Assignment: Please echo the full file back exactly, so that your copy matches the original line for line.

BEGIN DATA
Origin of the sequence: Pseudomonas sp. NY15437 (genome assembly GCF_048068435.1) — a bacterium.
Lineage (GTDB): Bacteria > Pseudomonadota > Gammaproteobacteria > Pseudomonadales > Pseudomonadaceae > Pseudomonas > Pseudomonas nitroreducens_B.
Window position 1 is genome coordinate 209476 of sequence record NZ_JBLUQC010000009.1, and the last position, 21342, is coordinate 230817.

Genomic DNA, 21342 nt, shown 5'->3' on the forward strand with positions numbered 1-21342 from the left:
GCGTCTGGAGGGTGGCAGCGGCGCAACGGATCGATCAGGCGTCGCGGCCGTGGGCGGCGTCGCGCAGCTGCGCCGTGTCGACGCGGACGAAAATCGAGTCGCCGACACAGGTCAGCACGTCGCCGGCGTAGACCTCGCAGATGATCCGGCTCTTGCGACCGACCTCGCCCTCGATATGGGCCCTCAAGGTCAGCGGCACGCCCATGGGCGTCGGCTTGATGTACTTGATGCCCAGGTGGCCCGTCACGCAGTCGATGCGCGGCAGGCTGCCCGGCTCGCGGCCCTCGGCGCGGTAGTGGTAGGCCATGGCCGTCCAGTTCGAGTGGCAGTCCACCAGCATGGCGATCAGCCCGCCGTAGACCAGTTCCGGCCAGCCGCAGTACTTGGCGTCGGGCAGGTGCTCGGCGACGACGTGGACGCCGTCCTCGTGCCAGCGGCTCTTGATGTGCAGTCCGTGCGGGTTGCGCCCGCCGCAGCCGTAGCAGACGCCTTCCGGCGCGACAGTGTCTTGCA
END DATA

Origin of the sequence: Pseudomonas sp. NY15437 (genome assembly GCF_048068435.1) — a bacterium.
Lineage (GTDB): Bacteria > Pseudomonadota > Gammaproteobacteria > Pseudomonadales > Pseudomonadaceae > Pseudomonas > Pseudomonas nitroreducens_B.
Window position 1 is genome coordinate 209476 of sequence record NZ_JBLUQC010000009.1, and the last position, 21342, is coordinate 230817.

Genomic DNA, 21342 nt, shown 5'->3' on the forward strand with positions numbered 1-21342 from the left:
GCGTCTGGAGGGTGGCAGCGGCGCAACGGATCGATCAGGCGTCGCGGCCGTGGGCGGCGTCGCGCAGCTGCGCCGTGTCGACGCGGACGAAAATCGAGTCGCCGACACAGGTCAGCACGTCGCCGGCGTAGACCTCGCAGATGATCCGGCTCTTGCGACCGACCTCGCCCTCGATATGGGCCCTCAAGGTCAGCGGCACGCCCATGGGCGTCGGCTTGATGTACTTGATGCCCAGGTGGCCCGTCACGCAGTCGATGCGCGGCAGGCTGCCCGGCTCGCGGCCCTCGGCGCGGTAGTGGTAGGCCATGGCCGTCCAGTTCGAGTGGCAGTCCACCAGCATGGCGATCAGCCCGCCGTAGACCAGTTCCGGCCAGCCGCAGTACTTGGCGTCGGGCAGGTGCTCGGCGACGACGTGGACGCCGTCCTCGTGCCAGCGGCTCTTGATGTGCAGTCCGTGCGGGTTGCGCCCGCCGCAGCCGTAGCAGACGCCTTCCGGCGCGACAGTGTCTTGCA